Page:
“Ultimately, we have major reservations about the speed at which this project is being forced upon the people of this province, with very little in the way of details or assurances." — Jerry Earle, NAPE President
St. John's (06 July 2015) — Newfoundland and Labrador Association of Public and Private Employees (NAPE/NUPGE) President Jerry Earle is expressing his concern with the recently released request for proposals (RFP) for long-term care projects by the provincial government.
Request for proposal signals long-term care privatization by Newfoundland and Labrador government
“We haven’t been able to get much information from this government about the particulars of their proposed public private partnerships (P3) for long-term care, so we are left to glean what we can from the RFP that was put out last week. Hopefully, government can provide some answers,” said Earle. “After going through the RFP, we have some serious concerns about the P3 projects for long-term care.”
“According to the RFP, the contracts will be signed with the successful proponent by the first week of October. It is scary to think that a project of this magnitude is being rushed through the selection and negotiation process,” continued Earle. “With a provincial election rapidly approaching, it raises serious questions about why this government is rushing through this process. Why the hurry?”
Concern about public health care dollars leaving province with for-profit care
“The next concern we have is that there doesn’t seem to be a clause that gives preference to proponents from this province,” said Earle. “We could very well have a situation where public health care dollars are being sent out of this province in the form of profit. I don’t believe that —and I am willing to bet that the vast majority of the people of this province would agree with me — this is in the best interest of our province, its people, or the integrity of our public health care system.”
“Our union also has reservations about the confidentiality clauses in the RFP, which could mean that vitally important information is kept from the public about this selection process, and maybe even about the final contracts,” stated Earle. “From what we can tell, we will have to wait for the selection process to be over and the contracts to be awarded before we can file an access to information request about the RFP. After that, we will wait to see if the access to information request will be granted in full, in part, or at all."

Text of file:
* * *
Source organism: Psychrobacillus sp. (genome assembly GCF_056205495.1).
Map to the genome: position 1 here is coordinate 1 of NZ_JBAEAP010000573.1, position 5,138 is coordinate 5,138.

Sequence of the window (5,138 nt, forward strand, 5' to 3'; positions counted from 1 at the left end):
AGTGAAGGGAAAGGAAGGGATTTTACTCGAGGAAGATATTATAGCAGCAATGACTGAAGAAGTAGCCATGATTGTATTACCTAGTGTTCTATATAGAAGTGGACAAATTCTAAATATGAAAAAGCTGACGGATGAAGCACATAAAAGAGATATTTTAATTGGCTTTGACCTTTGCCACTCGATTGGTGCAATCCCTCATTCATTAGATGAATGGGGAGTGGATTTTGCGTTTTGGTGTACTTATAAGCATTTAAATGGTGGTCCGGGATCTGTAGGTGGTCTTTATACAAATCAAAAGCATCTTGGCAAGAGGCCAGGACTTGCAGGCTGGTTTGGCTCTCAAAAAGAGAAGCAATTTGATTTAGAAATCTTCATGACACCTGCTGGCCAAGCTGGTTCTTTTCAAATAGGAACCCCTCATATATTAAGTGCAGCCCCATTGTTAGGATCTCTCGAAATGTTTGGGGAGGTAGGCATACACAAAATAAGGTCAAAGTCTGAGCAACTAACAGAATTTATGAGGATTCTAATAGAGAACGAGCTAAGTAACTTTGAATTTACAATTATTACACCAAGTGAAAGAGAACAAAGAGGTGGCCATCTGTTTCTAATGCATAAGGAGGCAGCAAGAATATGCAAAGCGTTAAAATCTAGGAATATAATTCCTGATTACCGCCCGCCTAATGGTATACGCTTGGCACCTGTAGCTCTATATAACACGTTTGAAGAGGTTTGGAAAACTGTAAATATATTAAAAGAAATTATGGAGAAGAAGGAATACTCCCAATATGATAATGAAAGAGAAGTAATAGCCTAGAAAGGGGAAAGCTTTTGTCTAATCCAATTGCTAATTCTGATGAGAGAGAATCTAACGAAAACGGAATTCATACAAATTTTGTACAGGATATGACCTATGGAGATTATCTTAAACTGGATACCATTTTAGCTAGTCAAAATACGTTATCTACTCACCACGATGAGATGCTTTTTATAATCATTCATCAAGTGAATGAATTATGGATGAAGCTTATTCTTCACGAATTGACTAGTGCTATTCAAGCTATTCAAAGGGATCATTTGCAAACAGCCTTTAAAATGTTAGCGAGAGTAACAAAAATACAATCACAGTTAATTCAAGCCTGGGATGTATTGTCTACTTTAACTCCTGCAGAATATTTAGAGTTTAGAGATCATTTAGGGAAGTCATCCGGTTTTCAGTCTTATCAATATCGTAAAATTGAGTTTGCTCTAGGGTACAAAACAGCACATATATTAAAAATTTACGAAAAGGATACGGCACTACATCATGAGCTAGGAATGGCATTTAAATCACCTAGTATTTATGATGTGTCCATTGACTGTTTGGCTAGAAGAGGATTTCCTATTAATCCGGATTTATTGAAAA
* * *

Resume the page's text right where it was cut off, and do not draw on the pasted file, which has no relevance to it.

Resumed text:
Privatization experience shows public kept in dark on details of P3s
Earle continued, "In the end, information could be withheld from the public because it is deemed ‘commercially sensitive.’ As we have seen in other jurisdictions in Canada, this sort of secrecy has led to serious issues with other P3 projects. On top of all of that, it appears as if Partnerships BC, which was sole sourced to essentially act as a consultant to the government of Newfoundland and Labrador on this P3 project, is subject to the Freedom of information Act only for that province.”
P3s are like renting a home for 25 years rather than owning
“Another issue we have with the RFP is the length of the agreement with the successful proponent(s). According to the RFP, the provincial government will enter into a 25-year agreement with the private provider,” said Earle. “The private company will be responsible to design, build and operate the long-term care facility for 25 years with guaranteed levels of income. At the end of the agreement, the people of this province will not own any assets. It’s like renting a home for 25 years as opposed to owning it at the end of a mortgage. It makes no sense.”
Government rushing P3 decision
“Ultimately, we have major reservations about the speed at which this project is being forced upon the people of this province, with very little in the way of details or assurances,” stated Earle. “Long-term care — the care of our seniors and our most vulnerable — is too important to be rushed. The consequences of this process will be felt for many years, both in terms of care and of the cost to the people of this province.”
The National Union of Public and General Employees (NUPGE) is one of Canada's largest labour organizations with over 360,000 members. Our mission is to improve the lives of working families and to build a stronger Canada by ensuring our common wealth is used for the common good. NUPGE